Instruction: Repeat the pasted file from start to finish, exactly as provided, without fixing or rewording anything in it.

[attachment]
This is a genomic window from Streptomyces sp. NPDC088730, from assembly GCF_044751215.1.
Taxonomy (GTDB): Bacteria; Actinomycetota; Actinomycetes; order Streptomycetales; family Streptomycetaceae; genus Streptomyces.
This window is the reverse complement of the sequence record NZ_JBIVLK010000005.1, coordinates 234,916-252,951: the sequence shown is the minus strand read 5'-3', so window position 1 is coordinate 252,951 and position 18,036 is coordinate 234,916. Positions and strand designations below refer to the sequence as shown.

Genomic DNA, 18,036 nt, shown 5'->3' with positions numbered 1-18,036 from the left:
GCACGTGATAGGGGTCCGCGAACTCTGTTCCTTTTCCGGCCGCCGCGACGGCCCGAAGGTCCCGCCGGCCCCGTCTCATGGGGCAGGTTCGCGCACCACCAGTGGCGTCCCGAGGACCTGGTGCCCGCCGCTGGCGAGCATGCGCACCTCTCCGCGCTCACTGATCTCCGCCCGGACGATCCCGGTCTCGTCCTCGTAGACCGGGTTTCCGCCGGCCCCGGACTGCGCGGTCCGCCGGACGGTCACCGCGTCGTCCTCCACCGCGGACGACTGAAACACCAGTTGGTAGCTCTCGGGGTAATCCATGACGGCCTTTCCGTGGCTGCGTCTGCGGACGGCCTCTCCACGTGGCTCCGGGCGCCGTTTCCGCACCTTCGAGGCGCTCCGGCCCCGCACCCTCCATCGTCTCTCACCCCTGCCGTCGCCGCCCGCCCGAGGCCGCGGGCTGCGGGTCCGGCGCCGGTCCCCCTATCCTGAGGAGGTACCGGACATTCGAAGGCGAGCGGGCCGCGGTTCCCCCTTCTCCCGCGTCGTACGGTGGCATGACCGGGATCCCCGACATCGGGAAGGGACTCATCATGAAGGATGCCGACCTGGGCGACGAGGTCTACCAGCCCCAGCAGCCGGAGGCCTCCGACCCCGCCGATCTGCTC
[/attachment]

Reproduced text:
This is a genomic window from Streptomyces sp. NPDC088730, from assembly GCF_044751215.1.
Taxonomy (GTDB): Bacteria; Actinomycetota; Actinomycetes; order Streptomycetales; family Streptomycetaceae; genus Streptomyces.
This window is the reverse complement of the sequence record NZ_JBIVLK010000005.1, coordinates 234,916-252,951: the sequence shown is the minus strand read 5'-3', so window position 1 is coordinate 252,951 and position 18,036 is coordinate 234,916. Positions and strand designations below refer to the sequence as shown.

Genomic DNA, 18,036 nt, shown 5'->3' with positions numbered 1-18,036 from the left:
GCACGTGATAGGGGTCCGCGAACTCTGTTCCTTTTCCGGCCGCCGCGACGGCCCGAAGGTCCCGCCGGCCCCGTCTCATGGGGCAGGTTCGCGCACCACCAGTGGCGTCCCGAGGACCTGGTGCCCGCCGCTGGCGAGCATGCGCACCTCTCCGCGCTCACTGATCTCCGCCCGGACGATCCCGGTCTCGTCCTCGTAGACCGGGTTTCCGCCGGCCCCGGACTGCGCGGTCCGCCGGACGGTCACCGCGTCGTCCTCCACCGCGGACGACTGAAACACCAGTTGGTAGCTCTCGGGGTAATCCATGACGGCCTTTCCGTGGCTGCGTCTGCGGACGGCCTCTCCACGTGGCTCCGGGCGCCGTTTCCGCACCTTCGAGGCGCTCCGGCCCCGCACCCTCCATCGTCTCTCACCCCTGCCGTCGCCGCCCGCCCGAGGCCGCGGGCTGCGGGTCCGGCGCCGGTCCCCCTATCCTGAGGAGGTACCGGACATTCGAAGGCGAGCGGGCCGCGGTTCCCCCTTCTCCCGCGTCGTACGGTGGCATGACCGGGATCCCCGACATCGGGAAGGGACTCATCATGAAGGATGCCGACCTGGGCGACGAGGTCTACCAGCCCCAGCAGCCGGAGGCCTCCGACCCCGCCGATCTGCTC